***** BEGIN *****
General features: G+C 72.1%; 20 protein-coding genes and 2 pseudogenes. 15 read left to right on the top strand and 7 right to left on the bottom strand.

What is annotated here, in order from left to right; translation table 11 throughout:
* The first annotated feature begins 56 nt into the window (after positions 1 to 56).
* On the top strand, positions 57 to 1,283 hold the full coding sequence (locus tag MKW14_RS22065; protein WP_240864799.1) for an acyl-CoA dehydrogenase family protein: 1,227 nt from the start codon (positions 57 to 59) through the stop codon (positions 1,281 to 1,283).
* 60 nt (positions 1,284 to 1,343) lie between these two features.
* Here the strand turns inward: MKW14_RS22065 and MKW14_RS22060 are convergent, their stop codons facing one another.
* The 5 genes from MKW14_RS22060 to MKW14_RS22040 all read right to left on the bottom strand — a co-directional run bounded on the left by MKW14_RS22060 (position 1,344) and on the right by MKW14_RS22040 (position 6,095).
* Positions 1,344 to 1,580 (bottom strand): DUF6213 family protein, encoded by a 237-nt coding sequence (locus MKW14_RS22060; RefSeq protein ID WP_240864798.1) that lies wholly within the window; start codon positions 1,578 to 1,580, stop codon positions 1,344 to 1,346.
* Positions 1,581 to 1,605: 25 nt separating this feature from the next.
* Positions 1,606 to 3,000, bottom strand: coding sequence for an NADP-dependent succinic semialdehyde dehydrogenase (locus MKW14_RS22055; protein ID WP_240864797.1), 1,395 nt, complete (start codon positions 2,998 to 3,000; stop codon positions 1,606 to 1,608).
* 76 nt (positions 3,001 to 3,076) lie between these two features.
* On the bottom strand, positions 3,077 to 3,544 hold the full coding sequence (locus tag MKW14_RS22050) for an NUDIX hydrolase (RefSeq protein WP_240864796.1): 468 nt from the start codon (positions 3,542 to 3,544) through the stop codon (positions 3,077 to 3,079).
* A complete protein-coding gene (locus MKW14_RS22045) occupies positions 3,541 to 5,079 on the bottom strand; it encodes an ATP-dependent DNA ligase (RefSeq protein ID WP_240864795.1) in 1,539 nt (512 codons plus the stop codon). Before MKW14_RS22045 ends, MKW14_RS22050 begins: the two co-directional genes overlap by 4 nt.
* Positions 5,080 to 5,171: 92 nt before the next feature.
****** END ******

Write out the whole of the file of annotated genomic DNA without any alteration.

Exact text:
General features: G+C 72.1%; 20 protein-coding genes and 2 pseudogenes. 15 read left to right on the top strand and 7 right to left on the bottom strand.

What is annotated here, in order from left to right; translation table 11 throughout:
* The first annotated feature begins 56 nt into the window (after positions 1 to 56).
* On the top strand, positions 57 to 1,283 hold the full coding sequence (locus tag MKW14_RS22065; protein WP_240864799.1) for an acyl-CoA dehydrogenase family protein: 1,227 nt from the start codon (positions 57 to 59) through the stop codon (positions 1,281 to 1,283).
* 60 nt (positions 1,284 to 1,343) lie between these two features.
* Here the strand turns inward: MKW14_RS22065 and MKW14_RS22060 are convergent, their stop codons facing one another.
* The 5 genes from MKW14_RS22060 to MKW14_RS22040 all read right to left on the bottom strand — a co-directional run bounded on the left by MKW14_RS22060 (position 1,344) and on the right by MKW14_RS22040 (position 6,095).
* Positions 1,344 to 1,580 (bottom strand): DUF6213 family protein, encoded by a 237-nt coding sequence (locus MKW14_RS22060; RefSeq protein ID WP_240864798.1) that lies wholly within the window; start codon positions 1,578 to 1,580, stop codon positions 1,344 to 1,346.
* Positions 1,581 to 1,605: 25 nt separating this feature from the next.
* Positions 1,606 to 3,000, bottom strand: coding sequence for an NADP-dependent succinic semialdehyde dehydrogenase (locus MKW14_RS22055; protein ID WP_240864797.1), 1,395 nt, complete (start codon positions 2,998 to 3,000; stop codon positions 1,606 to 1,608).
* 76 nt (positions 3,001 to 3,076) lie between these two features.
* On the bottom strand, positions 3,077 to 3,544 hold the full coding sequence (locus tag MKW14_RS22050) for an NUDIX hydrolase (RefSeq protein WP_240864796.1): 468 nt from the start codon (positions 3,542 to 3,544) through the stop codon (positions 3,077 to 3,079).
* A complete protein-coding gene (locus MKW14_RS22045) occupies positions 3,541 to 5,079 on the bottom strand; it encodes an ATP-dependent DNA ligase (RefSeq protein ID WP_240864795.1) in 1,539 nt (512 codons plus the stop codon). Before MKW14_RS22045 ends, MKW14_RS22050 begins: the two co-directional genes overlap by 4 nt.
* Positions 5,080 to 5,171: 92 nt before the next feature.